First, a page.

Matsumura’s painstaking attention to local histories gives her an excellent perspective from which to critique dominant historiographies of Okinawa, as well as historiographies of modernisation writ large. As she observes, Okinawa’s peripheralisation during the 1880s-1940s and subsequent decimation during the Pacific War gave rise to a monolithic narrative of ‘Okinawan victimization’ that persists today (24). Matsumura questions the accuracy and utility of this narrative, arguing that it assimilates diverse groups of Okinawans into an ahistorical homogenous community defined by its political failures. This ratifies prewar Okinawan elites’ attempts to speak for their entire prefecture, and implicitly devalues groups such as Miyako peasants and female weavers, who successfully organised to advance their interests on a provisional level. Breaking down the metanarrative of victimhood allows Matsumura to recover the emancipatory potential in ‘utterances, organizational attempts, literary works, expressions of desire, and small movements … the socius rather than the mode of production narrowly conceived’ (30). This provides contemporary Okinawan social justice movements with a powerful memorial resource.
Another harmful effect of the narrative of Okinawan victimhood is its aura of exceptionalism, which has blocked intersections with other fields. Matsumura proactively works past this blockage, relating her findings to thinkers ranging from José Carlos Mariátegui and Frantz Fanon to the Italian autonomists and the Midnight Notes Collective. Indeed, one critique of The Limits of Okinawa is that it sometimes calls on theorists from far afield to the neglect of those closer at hand. For instance, Matsumura mentions the existence of prewar Okinawan Marxist thinkers such Inoguchi Masao, but does not elaborate on their thought; similarly, she notes that the leaders of the Okinawa Youth League maintained links to the mainland Japanese Labor-Farmer Party (Rōdō-nōmintō), but only provides a brief explanation in her endnotes. During the 1920s-1930s, the Labor-Farmer Party mounted a compelling critique of the Comintern-backed orthodoxy of the time, arguing that meaningful change could be realised in Japan only if the peasantry joined the proletariat as self-possessed subjects of emancipatory theory and practice (Hoston 1986). Heterodox materialists like Tosaka Jun also chafed against the determinist tendencies in party-line Marxism (Harootunian 2013). Which is to say, we do not have to wait until the 1950s to see the decolonisation of Marxian thought; the process was already underway in prewar Japan. Matsumura’s use of postwar French and Italian theory to unpack the revolutionary consciousness of Okinawan small producers is adept, but might appear less arbitrary in the context of a more sustained recuperation and/or critique of prewar Japanese models.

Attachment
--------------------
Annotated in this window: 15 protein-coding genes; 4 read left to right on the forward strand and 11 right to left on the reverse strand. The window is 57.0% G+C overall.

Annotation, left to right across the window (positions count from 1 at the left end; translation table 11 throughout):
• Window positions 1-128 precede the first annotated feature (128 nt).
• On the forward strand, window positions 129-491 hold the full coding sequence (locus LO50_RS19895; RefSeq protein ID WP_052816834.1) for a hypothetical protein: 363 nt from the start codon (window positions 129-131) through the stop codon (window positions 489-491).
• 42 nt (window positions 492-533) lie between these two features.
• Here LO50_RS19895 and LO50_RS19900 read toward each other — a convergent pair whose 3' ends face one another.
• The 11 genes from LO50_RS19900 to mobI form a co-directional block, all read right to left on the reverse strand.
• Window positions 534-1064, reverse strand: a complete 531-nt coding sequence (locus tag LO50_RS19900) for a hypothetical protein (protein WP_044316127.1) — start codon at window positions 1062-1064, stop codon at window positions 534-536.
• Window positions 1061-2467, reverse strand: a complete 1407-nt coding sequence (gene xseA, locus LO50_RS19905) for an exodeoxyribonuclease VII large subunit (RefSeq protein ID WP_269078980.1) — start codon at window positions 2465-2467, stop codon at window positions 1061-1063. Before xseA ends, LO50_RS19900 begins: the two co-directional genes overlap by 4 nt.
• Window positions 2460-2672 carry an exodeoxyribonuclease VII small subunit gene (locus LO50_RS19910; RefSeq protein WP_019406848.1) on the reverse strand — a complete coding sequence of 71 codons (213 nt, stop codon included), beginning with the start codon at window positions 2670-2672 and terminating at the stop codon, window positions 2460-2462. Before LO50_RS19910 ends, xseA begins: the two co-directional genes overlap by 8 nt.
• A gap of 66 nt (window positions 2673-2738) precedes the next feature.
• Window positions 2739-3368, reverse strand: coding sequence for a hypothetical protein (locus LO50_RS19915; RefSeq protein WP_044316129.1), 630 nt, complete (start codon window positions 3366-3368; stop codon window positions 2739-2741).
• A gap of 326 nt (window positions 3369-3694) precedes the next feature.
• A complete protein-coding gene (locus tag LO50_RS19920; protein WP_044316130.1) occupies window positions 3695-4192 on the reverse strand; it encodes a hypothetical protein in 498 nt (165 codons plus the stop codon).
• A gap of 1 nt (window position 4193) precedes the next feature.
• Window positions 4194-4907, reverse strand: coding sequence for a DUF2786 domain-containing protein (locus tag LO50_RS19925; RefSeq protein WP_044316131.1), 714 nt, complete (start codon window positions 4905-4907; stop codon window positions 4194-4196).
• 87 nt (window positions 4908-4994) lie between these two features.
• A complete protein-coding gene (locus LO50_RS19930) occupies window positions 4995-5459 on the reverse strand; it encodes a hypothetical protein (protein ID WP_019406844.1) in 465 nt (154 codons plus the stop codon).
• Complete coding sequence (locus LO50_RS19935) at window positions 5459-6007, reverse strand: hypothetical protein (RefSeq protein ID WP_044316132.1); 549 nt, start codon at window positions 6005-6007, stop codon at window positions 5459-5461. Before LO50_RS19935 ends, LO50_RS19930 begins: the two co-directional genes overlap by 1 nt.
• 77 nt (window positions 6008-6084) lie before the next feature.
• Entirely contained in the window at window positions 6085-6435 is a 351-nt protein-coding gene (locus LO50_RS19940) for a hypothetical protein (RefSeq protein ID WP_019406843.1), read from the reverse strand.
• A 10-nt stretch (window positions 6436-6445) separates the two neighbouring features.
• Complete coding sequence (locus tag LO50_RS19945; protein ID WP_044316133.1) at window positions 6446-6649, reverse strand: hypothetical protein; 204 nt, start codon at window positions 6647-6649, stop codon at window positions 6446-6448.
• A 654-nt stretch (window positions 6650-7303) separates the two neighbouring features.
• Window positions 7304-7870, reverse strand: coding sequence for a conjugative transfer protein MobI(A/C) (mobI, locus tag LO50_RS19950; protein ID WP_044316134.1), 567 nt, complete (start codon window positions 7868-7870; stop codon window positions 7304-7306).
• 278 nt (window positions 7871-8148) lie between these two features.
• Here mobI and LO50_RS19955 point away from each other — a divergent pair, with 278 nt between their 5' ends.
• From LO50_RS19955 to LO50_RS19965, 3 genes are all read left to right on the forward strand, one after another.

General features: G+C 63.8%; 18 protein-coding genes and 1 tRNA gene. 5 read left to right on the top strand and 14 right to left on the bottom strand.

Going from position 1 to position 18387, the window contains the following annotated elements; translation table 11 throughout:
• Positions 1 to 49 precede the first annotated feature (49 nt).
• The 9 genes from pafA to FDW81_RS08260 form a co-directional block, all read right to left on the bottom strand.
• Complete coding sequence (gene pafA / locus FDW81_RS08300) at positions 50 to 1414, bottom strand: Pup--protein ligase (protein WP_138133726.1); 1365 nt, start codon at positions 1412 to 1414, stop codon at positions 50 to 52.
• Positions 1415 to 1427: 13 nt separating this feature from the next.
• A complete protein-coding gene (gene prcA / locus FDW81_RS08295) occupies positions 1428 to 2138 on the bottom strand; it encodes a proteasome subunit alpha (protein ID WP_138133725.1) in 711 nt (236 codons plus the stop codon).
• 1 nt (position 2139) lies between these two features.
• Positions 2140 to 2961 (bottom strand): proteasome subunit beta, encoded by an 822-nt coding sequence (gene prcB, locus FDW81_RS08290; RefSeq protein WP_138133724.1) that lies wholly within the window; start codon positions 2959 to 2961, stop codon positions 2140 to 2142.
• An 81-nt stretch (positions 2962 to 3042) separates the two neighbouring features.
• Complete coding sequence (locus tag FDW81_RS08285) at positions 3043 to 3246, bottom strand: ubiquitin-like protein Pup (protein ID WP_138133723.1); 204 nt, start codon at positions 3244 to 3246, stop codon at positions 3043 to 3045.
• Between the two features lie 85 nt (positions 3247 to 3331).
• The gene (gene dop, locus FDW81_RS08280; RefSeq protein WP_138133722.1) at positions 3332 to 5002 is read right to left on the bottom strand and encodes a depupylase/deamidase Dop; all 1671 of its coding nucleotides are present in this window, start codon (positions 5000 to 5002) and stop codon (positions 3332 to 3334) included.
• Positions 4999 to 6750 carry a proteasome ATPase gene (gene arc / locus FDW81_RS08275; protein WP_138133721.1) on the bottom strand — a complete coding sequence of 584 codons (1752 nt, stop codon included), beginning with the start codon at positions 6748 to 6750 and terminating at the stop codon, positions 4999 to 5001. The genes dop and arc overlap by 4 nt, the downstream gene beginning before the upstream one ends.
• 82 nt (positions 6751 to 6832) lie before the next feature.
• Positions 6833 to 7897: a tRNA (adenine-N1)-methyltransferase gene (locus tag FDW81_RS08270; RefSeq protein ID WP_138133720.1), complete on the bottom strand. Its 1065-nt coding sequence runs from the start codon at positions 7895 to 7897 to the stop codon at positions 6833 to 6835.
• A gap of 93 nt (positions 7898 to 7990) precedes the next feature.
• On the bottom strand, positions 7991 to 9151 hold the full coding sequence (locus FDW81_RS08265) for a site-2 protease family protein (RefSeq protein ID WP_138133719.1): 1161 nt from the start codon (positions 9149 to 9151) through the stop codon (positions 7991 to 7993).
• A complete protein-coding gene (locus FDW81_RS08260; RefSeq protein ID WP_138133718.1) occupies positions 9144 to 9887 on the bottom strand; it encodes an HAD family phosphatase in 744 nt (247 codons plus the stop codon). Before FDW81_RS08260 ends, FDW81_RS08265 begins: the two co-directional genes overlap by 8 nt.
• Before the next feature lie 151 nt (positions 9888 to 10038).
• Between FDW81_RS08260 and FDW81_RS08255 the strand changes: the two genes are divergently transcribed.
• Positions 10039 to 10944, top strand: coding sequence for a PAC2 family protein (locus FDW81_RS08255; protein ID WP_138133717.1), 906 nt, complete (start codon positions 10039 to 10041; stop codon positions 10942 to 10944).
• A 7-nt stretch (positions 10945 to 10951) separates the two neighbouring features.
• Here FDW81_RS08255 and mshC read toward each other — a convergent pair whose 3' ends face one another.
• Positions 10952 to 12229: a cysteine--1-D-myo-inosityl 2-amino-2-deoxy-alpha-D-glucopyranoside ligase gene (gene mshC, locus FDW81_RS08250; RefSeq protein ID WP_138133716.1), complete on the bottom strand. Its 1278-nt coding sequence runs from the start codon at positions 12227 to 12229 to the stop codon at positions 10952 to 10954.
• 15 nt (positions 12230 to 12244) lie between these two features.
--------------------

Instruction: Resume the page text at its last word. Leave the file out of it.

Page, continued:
As the first rigorous English-language analysis of Okinawan modernisation, The Limits of Okinawa is indispensible to specialists simply for the stories that it tells. However, its attention to historiography and theory makes it equally relevant to non-specialists. Like key contributions to peasant studies and human geography, it interrupts the stagist tendency in Marxist historiography, showing how economic and extra-economic coercion are perfectly capable of existing side-by-side during both transitional and mature phases of capitalist development – and indeed, how phases and spaces of extra-economic coercion often play a key role in ostensibly capitalistic valorisation. Perhaps because of the language barriers involved in studying Okinawa, it is not often cited in comparative scholarship on this global phenomenon. Hopefully, the insight and access that Matsumura provides will change this.
4 October 2016
- 2012 Deprovincialized Marxism. Radical Philosophy 173 https://www.radicalphilosophy.com/reviews/individual-reviews/deprovincialized-marxism
- 1986 Marxism and the Crisis of Development in Japan (Princeton, NJ: Princeton University Press).